Summary : Discover natural wonders and cultures of the Coral Triangle with a 17-day expedition voyage on board L’Austral. Melanesia, is a region of mystery and intrigue. Volcanic islands rise from azure blue oceans creating a picture postcard landscape of white sand beaches and rainforest clad mountains. Entwined within the landscape are a myriad of ancient cultures continuing the traditions and rituals of their ancestors.The islands in the heart of the Coral Triangle comprise the richest coral reef ecosystems in the world and are home to an astonishing diversity of cultures, landscapes, and flora and fauna. Swim and snorkel in Raja Ampat at the heart of the Coral Triangle. Witness traditional Sepik river culture and artifacts, and view the remarkable skill of the Solomon Island carvers on this trip of a lifetime!
Activities : Birding, Child-Friendly, Culture, Diving, Snorkeling, Triple/Quad Cabins
Inquire about special offers for first time travelers with this shipping company, honeymooners, wedding anniversaries, and groups of 6 or more. Subject to change.
$7,130 to $16,730
Darwin is located in Australia’s Northern Territory which is also known as the “Top End”. It is the capital city and the most populated town of the Northern Territory. Embark the vessel in the afternoon.
From age-old traditional cultures and ancient vestiges to coral reefs and lush green jungle, the attractions of the remote Banda archipelago seem endless. Better known as the legendary Spice Islands of the Ancient World, these small volcanic landmasses were the fabled prize of colonial powers for more than four centuries. Every colonial power of significance fought for control of these ten small islands that today have become largely forgotten. Walking the streets of Banda Neira is a surreal experience as your eyes are drawn to the eclectic mix of Portuguese, Dutch and British architecture, the remnants of a rich and tumultuous history. It is without a doubt the most historically significant and interesting of all the Spice Islands.
If you are traveling the world in search for the most beautiful snorkeling spots, you’ll find what you’re looking for in the Indonesian Raja Ampat islands. Off Sorong. Ideally located in the heart of the illustrious Coral Triangle, the 1,500 or so islets that make up the archipelago are the ideal place for admiring some outstandingly diverse coral reefs. At the junction of the Pacific and Indian oceans, the Raja Ampat islands, covered with lush jungle, are also extraordinary lands for hiking. Between multi-colored lagoons, immaculate beaches and green landscapes, the Raja Ampat islands offer you a breathtaking palette of colors.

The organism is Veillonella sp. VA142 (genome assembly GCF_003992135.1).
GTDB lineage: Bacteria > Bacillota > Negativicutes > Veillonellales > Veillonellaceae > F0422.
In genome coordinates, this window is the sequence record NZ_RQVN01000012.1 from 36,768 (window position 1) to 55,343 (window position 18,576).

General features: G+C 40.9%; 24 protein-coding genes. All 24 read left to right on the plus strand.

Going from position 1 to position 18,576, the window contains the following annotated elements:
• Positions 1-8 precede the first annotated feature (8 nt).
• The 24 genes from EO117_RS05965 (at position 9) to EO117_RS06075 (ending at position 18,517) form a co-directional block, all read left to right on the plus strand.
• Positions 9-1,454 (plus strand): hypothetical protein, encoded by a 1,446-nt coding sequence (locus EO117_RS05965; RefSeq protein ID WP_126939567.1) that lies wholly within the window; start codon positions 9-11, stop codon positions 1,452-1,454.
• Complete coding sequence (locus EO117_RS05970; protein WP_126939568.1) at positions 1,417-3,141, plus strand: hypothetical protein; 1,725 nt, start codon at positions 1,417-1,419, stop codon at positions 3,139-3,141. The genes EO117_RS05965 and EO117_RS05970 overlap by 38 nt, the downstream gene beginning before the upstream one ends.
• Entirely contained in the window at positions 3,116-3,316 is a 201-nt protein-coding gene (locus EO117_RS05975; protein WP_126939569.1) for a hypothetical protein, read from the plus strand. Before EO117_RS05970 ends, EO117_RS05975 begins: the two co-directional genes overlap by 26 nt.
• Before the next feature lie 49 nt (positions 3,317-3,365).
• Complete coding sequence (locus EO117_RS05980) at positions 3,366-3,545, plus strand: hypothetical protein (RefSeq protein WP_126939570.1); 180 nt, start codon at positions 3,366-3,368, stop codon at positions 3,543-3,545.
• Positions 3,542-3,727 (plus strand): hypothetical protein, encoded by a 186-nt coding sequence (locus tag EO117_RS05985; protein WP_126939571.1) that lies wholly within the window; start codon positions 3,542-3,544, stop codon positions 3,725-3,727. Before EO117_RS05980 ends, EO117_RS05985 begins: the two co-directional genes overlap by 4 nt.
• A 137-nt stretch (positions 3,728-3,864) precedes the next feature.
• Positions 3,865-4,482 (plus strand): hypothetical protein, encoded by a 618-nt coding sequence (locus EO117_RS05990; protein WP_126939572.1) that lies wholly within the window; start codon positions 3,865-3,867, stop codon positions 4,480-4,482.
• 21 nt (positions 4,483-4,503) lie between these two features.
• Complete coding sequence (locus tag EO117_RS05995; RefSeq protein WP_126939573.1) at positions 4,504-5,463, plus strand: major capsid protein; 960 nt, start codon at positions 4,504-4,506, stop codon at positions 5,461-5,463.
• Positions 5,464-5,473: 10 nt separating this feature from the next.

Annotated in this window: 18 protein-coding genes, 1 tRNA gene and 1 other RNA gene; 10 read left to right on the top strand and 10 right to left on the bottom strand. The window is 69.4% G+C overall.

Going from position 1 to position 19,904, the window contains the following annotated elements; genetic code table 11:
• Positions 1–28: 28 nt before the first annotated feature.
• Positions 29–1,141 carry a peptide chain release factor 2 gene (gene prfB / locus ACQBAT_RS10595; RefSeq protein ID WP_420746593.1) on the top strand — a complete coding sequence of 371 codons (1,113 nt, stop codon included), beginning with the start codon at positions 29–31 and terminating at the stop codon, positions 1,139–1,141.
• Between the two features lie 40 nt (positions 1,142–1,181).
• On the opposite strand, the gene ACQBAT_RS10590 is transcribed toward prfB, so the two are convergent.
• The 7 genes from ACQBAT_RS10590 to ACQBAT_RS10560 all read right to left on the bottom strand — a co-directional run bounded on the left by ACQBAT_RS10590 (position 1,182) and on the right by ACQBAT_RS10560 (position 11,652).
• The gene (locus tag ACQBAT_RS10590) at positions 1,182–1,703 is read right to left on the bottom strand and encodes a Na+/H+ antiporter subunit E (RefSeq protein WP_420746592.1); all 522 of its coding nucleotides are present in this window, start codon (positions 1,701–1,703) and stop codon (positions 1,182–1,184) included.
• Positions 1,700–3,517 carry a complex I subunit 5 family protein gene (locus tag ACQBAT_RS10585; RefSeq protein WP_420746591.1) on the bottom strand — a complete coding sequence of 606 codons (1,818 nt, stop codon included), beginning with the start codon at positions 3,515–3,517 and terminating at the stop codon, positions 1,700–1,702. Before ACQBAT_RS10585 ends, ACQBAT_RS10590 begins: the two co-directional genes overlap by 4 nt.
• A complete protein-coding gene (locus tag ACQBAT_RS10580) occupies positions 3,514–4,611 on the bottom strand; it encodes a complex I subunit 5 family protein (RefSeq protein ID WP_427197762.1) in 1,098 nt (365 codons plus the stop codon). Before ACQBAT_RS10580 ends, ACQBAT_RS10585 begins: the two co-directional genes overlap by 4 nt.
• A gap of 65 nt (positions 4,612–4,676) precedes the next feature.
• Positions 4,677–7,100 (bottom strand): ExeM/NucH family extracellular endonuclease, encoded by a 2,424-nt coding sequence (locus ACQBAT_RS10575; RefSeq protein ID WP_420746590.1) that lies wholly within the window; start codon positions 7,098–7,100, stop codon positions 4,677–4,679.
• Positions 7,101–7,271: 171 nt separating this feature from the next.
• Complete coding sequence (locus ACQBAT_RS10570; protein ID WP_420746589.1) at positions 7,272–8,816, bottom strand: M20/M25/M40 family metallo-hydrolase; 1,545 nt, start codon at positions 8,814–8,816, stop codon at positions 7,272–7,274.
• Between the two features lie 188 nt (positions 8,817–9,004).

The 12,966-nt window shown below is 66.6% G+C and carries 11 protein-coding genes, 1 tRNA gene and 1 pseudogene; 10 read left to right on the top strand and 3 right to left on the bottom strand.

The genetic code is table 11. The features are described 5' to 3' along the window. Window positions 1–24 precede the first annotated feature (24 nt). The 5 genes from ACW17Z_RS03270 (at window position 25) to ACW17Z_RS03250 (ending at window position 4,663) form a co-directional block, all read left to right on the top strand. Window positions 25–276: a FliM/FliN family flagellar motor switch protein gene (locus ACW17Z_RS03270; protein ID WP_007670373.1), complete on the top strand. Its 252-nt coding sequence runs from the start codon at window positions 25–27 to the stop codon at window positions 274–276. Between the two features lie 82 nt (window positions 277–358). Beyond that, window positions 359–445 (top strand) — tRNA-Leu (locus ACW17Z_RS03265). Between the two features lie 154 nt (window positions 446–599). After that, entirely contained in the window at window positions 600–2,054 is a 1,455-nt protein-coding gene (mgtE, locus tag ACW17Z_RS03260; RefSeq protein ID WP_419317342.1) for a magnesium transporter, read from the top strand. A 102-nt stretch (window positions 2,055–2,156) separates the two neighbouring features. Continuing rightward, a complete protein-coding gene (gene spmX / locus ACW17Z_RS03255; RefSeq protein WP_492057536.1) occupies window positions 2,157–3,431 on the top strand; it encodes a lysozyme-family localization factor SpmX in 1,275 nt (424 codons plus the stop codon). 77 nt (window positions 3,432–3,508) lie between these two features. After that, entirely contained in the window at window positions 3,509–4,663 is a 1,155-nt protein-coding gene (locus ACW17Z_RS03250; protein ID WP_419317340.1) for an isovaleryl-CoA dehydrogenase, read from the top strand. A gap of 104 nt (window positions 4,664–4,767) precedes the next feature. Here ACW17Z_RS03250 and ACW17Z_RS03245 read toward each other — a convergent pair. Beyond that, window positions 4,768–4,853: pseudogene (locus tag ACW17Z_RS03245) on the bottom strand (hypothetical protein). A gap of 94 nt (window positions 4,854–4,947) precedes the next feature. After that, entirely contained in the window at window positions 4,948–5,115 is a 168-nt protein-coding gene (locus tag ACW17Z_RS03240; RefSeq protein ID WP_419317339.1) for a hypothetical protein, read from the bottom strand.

Pulau Lamsutu is a small uninhabited Island in the Sarmi district off the north coast of Papua Province in Indonesia. Known for its beautiful white sand beaches and intact coral reefs the islands await your arrival. There is a small population of 270 local people living on nearby Pulau Liki who still practice a traditional lifestyle.
Jayapura City is the provincial capital of Papua province, Indonesia. It is a modern industrial city contrasting markedly with the surrounding hinterland where Papuan tribes live a subsistence lifestyle. The vast majority of Jayapurans are transmigrants from western Indonesia who control most of the industry and economics of the region. Guests have the opportunity to visit the Loka Budaya Museum with its vast collection of Papuan artifacts before leaving the city behind, and traveling to the traditional village of Asai on Lake Sentani. Here you can enjoy a cultural performance and witness life in a traditional Papuan village. Asai is famous for its production of Tapa cloth.
The people of the Sepik region speak more than 250 languages and are knitted together in systems of trade and cultural interaction. Kopar village’s location at the mouth of the Sepik river makes it an important trading point for surrounding villages. Here the crocodile is worshiped as the water spirit. As is custom in all Sepik societies, the men's house is the place where important decisions regarding the village are made, where boys are initiated and become men and ceremonies to please the spirits are performed. Guests will be welcomed ashore with a ceremony and cultural performance, including the famous “dragon dance.” There will be an opportunity to walk around the village of Kopar to experience traditional life in the lower Sepik.
Madang Township was once known as the "prettiest town in the South Pacific". Its peninsula setting is a show-place of parks, waterways, luxuriant shade trees and sparkling tropical islands. The diverse geographical nature of Madang province is reflected in the 170 different languages that are spoken. This diversity is showcased in the Madang festival with its colorful displays of “sing sings” performed by numerous cultural groups from across the Madang Province. Join your expedition team for a tour to the local village of BilBil, famous for the production of clay pots. You will also be treated to a number of cultural performances showcasing the local customs, costume and dance of the coastal, midland and highland communities.